January 23, 2015 — Read the week's best commentaries from bloggers at the New York Times, Huffington Post and more.
ABORTION RESTRICTIONS: "Abortion Bill Bait-and-Switch," Dorothy Samuels, New York Times' "Taking Note": After House Republicans changed their plans to "pus[h] through a brazenly unconstitutional measure [HR 36] to prohibit almost all abortions 20 weeks after fertilization" on Thursday, they "could have decided then and there to use the floor time more constructively," Samuels writes. However, instead of "passing a bill that actually supports women and families, or legislation focused on creating new jobs, or just about anything else," they chose to select a bill (HR 7) that "would erect new barriers to women who might seek an abortion" and "effectively bar millions of Americans from using their own money to buy health plans that include abortion services," Samuels notes. She writes that "like the proposed 20-week ban, it contains a highly limited exception for life-endangering situations, and none to protect a woman's health." She also flags that "[a] core provision would deny tax credits to small businesses that offer health plans including abortion coverage, aggressively discouraging businesses from offering such plans and departing from established tax principles by treating tax benefits as the equivalent of public spending for abortions" (Samuels, "Taking Note," New York Times, 1/22).
What others are saying about abortion restrictions:
~ "Republicans Face Showdown With Religious Right Over Dropped Abortion Bill," Sarah Posner, Religion Dispatches.
~ "Mayhem in the House of Representatives," Leila Abolfazli, National Women's Law Center's "Womenstake."
ROE V. WADE ANNIVERSARY: "8 Women on Why Roe v. Wade Has Mattered So Much to Them," Catherine Pearson, Huffington Post blogs: In observance of Thursday's "42nd anniversary of the 1973 Supreme Court decision in Roe v. Wade, the landmark ruling that affirmed women's right to obtain a legal abortion," Pearson highlights the stories of eight women who describe the impact the ruling has had on their lives. Debra Hauser -- executive director and president of Advocates for Youth, a sexual health advocacy group -- noted that "[t]elling these stories is a personal action that becomes quite political." The women touch on how the choice to have an abortion is solely a woman's, access to abortion continues to be a problem for many women, some women are "not ready for children at all" and the right to abortion enables women to control their futures (Pearson, Huffington Post blogs, 1/22).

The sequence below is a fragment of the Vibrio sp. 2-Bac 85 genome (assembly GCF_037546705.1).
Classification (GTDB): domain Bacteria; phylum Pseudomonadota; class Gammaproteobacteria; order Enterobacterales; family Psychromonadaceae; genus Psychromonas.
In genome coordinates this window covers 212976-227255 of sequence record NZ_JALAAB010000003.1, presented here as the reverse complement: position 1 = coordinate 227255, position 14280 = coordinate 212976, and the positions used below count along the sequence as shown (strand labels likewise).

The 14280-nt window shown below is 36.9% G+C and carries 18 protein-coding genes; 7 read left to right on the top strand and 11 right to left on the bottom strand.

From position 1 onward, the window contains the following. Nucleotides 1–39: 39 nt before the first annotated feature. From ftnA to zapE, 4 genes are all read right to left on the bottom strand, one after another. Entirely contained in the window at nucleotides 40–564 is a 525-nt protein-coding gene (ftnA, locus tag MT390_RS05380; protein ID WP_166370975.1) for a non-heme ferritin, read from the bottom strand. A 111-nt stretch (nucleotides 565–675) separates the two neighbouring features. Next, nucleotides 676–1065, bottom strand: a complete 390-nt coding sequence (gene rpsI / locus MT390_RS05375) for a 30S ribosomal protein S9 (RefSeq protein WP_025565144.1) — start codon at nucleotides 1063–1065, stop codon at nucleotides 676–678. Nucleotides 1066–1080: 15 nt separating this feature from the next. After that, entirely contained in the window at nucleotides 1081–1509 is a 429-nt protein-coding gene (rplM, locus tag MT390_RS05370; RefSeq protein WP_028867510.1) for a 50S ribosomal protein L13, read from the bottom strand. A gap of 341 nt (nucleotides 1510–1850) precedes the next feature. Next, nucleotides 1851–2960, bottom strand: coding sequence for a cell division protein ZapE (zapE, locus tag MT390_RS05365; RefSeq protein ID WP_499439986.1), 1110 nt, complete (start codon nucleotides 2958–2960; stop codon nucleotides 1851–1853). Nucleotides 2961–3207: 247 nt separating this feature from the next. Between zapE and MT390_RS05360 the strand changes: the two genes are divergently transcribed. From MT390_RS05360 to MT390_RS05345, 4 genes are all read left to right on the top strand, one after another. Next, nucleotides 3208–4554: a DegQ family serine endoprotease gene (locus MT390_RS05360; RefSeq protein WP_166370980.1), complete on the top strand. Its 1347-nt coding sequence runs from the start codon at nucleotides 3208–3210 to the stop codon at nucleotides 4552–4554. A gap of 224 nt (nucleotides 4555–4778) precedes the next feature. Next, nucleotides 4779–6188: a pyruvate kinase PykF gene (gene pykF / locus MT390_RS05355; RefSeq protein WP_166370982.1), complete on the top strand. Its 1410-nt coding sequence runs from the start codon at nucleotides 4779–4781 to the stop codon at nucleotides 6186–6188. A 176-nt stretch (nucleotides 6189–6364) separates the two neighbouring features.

What others are saying about the Roe anniversary:
~ "To Abortion Clinic Operators and Patients, the Erosion of 'Roe' is a Stark Reality," Shelley Abrams, RH Reality Check.
RELIGION: "The Pope Tells Catholics Not To Breed 'Like Rabbits' but Refuses To Endorse Contraception," Amanda Marcotte, Slate's "XX Factor": Last weekend, "Pope Francis criticized the tradition -- usually encouraged by the Vatican -- of Catholic couples having large broods." She explains that the pope said, "'Some think that ... in order to be good Catholics we have to be like rabbits.'" However, Marcotte continues, "[d]on't get too excited. The pope did not just endorse contraception." Instead, he "argued that there are ways to avoid both contraception and excessive childbearing." Marcotte notes that the pope "didn't elaborate," likely "because there are not, in fact, 'many, many' ways that the Catholic Church allows women to prevent pregnancy" (Marcotte, "XX Factor," Slate, 1/20).
GLOBAL: "#HelmsHurts: President Obama Must Act Now," Serra Sippel, Huffington Post blogs: President Obama this year "will have to fend off efforts to undermine Roe and protect women's rights," but "there is one area where the President does not need to rely on Congress to act: helping women and girls who survive rape in conflict" by clarifying the 1973 Helms Amendment, Sippel writes. She explains that while "[u]ltimately, we want to see the elimination of this wrong-headed provision, which bans U.S. funding for abortion overseas as a 'method of family planning' but does not prevent U.S. support in the cases of rape, incest, or life endangerment," Obama "can take executive action now and make it clear that it is the policy of the U.S. government to support access to health care that includes abortion for women and girls globally who survive rape or incest, or whose lives are endangered by a pregnancy" (Sippel, Huffington Post blogs, 1/21).